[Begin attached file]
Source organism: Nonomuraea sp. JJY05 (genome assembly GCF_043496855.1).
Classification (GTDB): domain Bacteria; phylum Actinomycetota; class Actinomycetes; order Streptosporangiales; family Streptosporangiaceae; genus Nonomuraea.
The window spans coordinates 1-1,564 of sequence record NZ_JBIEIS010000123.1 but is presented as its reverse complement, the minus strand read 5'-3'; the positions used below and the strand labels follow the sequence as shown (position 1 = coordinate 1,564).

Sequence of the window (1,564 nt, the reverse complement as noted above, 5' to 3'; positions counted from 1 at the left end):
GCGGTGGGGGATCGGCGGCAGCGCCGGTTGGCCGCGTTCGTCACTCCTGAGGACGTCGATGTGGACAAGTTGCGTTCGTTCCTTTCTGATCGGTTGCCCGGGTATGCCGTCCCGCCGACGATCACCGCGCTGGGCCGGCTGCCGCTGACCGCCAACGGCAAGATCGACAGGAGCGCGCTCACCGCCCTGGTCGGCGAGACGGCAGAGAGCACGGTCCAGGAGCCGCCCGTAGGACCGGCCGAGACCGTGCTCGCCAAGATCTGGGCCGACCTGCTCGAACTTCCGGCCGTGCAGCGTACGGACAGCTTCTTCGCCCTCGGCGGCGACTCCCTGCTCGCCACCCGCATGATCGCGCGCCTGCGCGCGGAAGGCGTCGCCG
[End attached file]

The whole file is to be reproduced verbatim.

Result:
Source organism: Nonomuraea sp. JJY05 (genome assembly GCF_043496855.1).
Classification (GTDB): domain Bacteria; phylum Actinomycetota; class Actinomycetes; order Streptosporangiales; family Streptosporangiaceae; genus Nonomuraea.
The window spans coordinates 1-1,564 of sequence record NZ_JBIEIS010000123.1 but is presented as its reverse complement, the minus strand read 5'-3'; the positions used below and the strand labels follow the sequence as shown (position 1 = coordinate 1,564).

Sequence of the window (1,564 nt, the reverse complement as noted above, 5' to 3'; positions counted from 1 at the left end):
GCGGTGGGGGATCGGCGGCAGCGCCGGTTGGCCGCGTTCGTCACTCCTGAGGACGTCGATGTGGACAAGTTGCGTTCGTTCCTTTCTGATCGGTTGCCCGGGTATGCCGTCCCGCCGACGATCACCGCGCTGGGCCGGCTGCCGCTGACCGCCAACGGCAAGATCGACAGGAGCGCGCTCACCGCCCTGGTCGGCGAGACGGCAGAGAGCACGGTCCAGGAGCCGCCCGTAGGACCGGCCGAGACCGTGCTCGCCAAGATCTGGGCCGACCTGCTCGAACTTCCGGCCGTGCAGCGTACGGACAGCTTCTTCGCCCTCGGCGGCGACTCCCTGCTCGCCACCCGCATGATCGCGCGCCTGCGCGCGGAAGGCGTCGCCG